Extension of the finite volume method to laminar and turbulent flow

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Virginia Polytechnic Institute and State University


A method has been developed which calculates two-dimensional, transonic, viscous flow in ducts. The finite volume, time marching formulation is used to obtain steady flow solutions of the Reynolds-averaged form of the Navier Stokes equations. The entire calculation is performed in the physical domain. The method is currently limited to the calculation of attached flows.

The features of the current method can be summarized as follows. Control volumes are chosen so that smoothing of flow properties, typically required for stability, is not needed. Different time steps are used in the different governing equations to improve the convergence speed of the viscous calculations. A new pressure interpolation scheme is introduced which improves the shock capturing ability of the method. A multi-volume method for pressure changes in the boundary layer allows calculations which use very long and thin control volumes (length/height ≅ 1000). A special discretization technique is also used to stabilize these calculations which use long and thin control volumes. A special formulation of the energy equation is used to provide improved transient behavior of solutions which use the full energy equation.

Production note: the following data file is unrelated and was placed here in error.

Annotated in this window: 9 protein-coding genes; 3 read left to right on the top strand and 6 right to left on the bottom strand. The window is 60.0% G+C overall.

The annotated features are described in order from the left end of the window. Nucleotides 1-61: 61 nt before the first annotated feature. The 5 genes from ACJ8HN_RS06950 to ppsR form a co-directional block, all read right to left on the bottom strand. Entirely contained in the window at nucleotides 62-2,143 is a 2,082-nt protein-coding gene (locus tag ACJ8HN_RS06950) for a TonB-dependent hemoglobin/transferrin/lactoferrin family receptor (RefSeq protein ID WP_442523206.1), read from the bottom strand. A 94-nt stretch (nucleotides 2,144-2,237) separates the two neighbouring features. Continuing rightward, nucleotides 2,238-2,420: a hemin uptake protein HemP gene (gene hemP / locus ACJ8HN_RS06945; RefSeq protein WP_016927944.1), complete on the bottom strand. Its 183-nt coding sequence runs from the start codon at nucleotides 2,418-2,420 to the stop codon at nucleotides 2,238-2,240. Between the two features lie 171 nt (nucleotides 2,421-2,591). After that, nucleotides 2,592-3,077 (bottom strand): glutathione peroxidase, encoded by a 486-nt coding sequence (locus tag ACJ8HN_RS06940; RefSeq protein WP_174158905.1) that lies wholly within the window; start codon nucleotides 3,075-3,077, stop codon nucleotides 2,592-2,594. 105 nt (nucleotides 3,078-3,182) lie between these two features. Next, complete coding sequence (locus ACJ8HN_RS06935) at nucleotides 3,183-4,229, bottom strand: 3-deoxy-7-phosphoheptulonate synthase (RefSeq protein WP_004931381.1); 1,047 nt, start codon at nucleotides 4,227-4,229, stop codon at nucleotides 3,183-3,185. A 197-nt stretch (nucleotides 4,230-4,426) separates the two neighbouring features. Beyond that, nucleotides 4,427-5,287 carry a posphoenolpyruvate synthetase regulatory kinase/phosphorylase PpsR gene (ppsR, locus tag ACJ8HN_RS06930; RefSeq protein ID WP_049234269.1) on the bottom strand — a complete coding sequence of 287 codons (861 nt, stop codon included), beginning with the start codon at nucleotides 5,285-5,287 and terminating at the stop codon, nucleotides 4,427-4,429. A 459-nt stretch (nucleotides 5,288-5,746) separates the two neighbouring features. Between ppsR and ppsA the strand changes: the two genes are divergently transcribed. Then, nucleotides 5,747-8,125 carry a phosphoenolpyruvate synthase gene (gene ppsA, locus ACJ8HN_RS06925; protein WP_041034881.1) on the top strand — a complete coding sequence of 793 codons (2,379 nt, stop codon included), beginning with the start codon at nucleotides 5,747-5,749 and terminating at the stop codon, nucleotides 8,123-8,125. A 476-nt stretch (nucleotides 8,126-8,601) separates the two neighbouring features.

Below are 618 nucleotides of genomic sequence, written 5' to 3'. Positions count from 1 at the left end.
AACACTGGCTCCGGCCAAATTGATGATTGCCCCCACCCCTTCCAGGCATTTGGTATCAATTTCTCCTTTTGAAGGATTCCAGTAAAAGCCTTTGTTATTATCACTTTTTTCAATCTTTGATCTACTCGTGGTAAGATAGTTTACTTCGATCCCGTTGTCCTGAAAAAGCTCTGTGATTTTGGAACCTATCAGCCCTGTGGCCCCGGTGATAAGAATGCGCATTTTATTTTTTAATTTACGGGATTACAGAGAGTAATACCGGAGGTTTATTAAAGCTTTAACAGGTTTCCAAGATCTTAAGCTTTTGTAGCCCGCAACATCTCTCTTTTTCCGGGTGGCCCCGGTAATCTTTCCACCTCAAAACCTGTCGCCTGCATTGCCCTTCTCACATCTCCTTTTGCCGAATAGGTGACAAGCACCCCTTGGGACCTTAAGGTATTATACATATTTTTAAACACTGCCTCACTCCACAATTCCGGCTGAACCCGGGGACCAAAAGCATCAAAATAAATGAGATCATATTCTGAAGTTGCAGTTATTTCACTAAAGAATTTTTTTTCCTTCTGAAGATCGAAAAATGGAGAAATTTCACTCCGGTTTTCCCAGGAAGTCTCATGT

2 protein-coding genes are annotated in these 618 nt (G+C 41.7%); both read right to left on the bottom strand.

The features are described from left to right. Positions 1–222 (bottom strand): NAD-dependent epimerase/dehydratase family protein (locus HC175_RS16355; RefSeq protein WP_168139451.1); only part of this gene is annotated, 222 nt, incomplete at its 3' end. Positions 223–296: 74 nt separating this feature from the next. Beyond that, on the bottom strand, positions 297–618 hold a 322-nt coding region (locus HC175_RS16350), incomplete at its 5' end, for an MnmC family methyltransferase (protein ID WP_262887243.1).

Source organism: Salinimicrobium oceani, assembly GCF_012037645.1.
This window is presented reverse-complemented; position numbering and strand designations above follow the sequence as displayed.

The method is then compared with a wide variety of test cases. The freestream Mach numbers range from 0.075 to 2.8 in the calculations. Transonic viscous flow in a converging diverging nozzle is calculated with the method; the Mach number upstream of the shock is approximately 1.25. The agreement between the calculated and measured shock strength and total pressure losses is good. Essentially incompressible turbulent boundary layer flow in an adverse pressure gradient is calculated and the computed distribution of mean velocity and shear stress are in good agreement with the measurements. At the other end of the Mach number range, a flat plate turbulent boundary layer with a freestream Mach number of 2.8 is calculated using the full energy equation; the computed total temperature distribution and recovery factor agree well with the measurements when a variable Prandtl number is used through the boundary layer.